If you are a geek, you may have heard of the Firefox extension called GreaseMonkey which lets you to add bits of DHTML ("user scripts") to any web page to change its design or behavior. This basically enables you to remix the Web and either add features to your favorite web sites or fix broken UI design.
Over the Memorial day weekend, I got the hookup on where to obtain a similar application for Internet Explorer named Trixie. Below are some excerpts from the Trixie website
What is a Trixie script?
Any Greasemonkey script is a Trixie script. Though, due to differences between Firefox and Internet Explorer, not all Greasemonkey scripts can be executed within IE. Trixie makes no attempt to allow Greasemonkey scripts to run unaltered, since it is best to have the script author account for the differences and have the script run on both browsers if he/she so chooses.
Refer to the excellent Greasemonkey
to learn how to write Greasemonkey/Trixie scripts. Note that some of the information there won't be applicable to Internet Explorer and Trixie.
Trixie requires the Microsoft .NET framework to be installed.
To install Trixie, download and run
(latest version: 0.2.0). You should ideally close all instances of Internet Explorer before doing this. By default, TrixieSetup installs Trixie to your Program Files\Bhelpuri\Trixie directory (you can of course change this location). It also installs a few scripts to the Program Files\Bhelpuri\Trixie\Scripts directory.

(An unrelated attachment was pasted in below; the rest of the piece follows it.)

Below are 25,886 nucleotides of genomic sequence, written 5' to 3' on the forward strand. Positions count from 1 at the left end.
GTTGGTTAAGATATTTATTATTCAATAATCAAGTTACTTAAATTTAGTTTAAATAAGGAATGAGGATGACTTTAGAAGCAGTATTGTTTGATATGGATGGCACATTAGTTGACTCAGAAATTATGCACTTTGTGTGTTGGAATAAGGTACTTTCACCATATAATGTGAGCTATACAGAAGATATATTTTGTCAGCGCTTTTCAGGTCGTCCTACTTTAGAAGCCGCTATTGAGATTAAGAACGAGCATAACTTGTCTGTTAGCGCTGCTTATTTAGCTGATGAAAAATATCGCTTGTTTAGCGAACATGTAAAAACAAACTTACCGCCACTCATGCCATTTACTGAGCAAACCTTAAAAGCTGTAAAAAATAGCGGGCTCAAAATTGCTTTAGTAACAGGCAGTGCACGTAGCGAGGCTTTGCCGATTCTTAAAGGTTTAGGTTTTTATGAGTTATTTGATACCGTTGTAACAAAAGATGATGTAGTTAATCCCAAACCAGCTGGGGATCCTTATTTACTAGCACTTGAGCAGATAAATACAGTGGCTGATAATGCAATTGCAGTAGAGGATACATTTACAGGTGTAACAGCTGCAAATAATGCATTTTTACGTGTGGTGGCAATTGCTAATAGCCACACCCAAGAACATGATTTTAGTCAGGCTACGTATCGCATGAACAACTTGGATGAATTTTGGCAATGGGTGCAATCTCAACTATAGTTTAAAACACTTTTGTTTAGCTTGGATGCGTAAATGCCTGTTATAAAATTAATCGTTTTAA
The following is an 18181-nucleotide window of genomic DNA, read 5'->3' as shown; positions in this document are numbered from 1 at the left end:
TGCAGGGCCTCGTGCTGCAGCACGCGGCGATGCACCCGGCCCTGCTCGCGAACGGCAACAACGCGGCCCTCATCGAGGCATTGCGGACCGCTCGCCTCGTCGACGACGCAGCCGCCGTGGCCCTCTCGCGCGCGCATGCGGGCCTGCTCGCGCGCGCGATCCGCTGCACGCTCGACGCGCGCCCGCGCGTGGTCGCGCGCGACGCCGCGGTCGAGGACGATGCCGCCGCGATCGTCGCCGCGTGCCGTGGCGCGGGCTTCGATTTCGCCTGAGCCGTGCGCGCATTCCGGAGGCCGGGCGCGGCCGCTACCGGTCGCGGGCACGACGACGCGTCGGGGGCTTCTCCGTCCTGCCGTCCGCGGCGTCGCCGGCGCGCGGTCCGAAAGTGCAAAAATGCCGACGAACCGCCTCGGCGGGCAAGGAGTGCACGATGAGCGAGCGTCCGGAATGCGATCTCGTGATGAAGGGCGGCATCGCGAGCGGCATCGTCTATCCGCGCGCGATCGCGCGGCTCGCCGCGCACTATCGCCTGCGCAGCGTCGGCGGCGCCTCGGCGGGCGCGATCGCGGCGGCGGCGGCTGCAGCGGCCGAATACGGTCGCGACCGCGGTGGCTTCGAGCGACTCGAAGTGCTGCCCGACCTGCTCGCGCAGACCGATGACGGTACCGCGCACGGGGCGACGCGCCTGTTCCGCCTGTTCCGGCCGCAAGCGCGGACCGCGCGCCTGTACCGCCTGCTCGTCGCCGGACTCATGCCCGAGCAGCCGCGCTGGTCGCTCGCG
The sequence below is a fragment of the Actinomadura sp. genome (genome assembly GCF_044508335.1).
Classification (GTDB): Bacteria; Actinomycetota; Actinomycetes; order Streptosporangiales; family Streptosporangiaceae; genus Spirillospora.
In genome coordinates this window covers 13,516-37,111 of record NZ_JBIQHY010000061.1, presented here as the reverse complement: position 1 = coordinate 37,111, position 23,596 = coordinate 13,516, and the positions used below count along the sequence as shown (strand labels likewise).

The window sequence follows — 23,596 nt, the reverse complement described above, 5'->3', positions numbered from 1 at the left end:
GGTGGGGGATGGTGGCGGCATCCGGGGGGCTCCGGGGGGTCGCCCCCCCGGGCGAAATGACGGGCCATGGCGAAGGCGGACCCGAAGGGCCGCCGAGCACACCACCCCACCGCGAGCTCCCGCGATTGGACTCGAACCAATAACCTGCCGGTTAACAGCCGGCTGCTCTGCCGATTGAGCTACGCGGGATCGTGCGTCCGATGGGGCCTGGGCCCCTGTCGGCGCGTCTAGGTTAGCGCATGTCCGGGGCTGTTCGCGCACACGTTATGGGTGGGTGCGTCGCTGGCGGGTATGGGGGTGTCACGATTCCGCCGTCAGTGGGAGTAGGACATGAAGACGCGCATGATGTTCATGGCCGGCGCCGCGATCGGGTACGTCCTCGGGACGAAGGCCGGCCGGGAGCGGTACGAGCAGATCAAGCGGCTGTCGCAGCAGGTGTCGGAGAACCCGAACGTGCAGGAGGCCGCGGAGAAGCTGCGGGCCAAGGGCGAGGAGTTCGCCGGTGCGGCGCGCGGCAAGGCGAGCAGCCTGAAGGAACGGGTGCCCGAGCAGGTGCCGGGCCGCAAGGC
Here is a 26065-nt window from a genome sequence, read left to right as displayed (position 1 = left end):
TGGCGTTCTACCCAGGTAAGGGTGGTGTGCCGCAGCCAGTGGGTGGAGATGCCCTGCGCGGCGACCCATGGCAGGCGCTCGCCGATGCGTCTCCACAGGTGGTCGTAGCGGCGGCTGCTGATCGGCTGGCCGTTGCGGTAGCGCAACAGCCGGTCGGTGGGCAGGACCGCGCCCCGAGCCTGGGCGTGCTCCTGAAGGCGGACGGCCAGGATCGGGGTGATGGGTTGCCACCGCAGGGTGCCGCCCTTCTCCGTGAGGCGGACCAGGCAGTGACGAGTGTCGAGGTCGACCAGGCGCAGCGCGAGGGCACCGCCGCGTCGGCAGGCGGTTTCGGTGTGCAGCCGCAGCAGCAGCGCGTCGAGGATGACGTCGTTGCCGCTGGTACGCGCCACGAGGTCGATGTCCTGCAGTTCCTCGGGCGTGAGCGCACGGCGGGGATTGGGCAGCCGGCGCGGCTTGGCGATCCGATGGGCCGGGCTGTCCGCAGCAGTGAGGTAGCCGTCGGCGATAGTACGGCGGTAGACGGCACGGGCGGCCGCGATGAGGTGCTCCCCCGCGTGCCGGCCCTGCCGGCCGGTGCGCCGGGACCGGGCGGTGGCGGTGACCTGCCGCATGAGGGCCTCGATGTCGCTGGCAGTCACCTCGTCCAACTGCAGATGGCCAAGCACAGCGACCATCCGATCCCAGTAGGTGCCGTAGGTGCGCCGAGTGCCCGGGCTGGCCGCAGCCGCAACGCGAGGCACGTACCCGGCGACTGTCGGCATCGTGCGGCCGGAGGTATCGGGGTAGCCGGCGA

Restart IE after installing Trixie. Once you have restarted, go to the Tools menu. You should see a menu item called "Trixie Options". Selecting that will show you the list of scripts installed and which one's are enabled or disabled.
Once you have installed Trixie, you browse the Web just like you always do. Trixie works in the background executing the scripts on the designated pages and customizing them to your needs.
I've been using Trixie for the past few days and so far it rocks. I also looked at the code via Reflector and it taught me a thing or two about writing browser plugins with C#. So far my favorite Trixie Script is the one that adds site statistics to an MSN Spaces blog when you view your own space.
It looks like I need to spend some time reading Dive Into Greasemonkey so I can write my own user scripts to fix annoyances in web sites I use frequently. Remix the web, indeed.
Update: It took me a few minutes to figure out why the project was called Trixie. If you're a Speed Racer fan, you probably figured it out after reading the second paragraph of this post. :)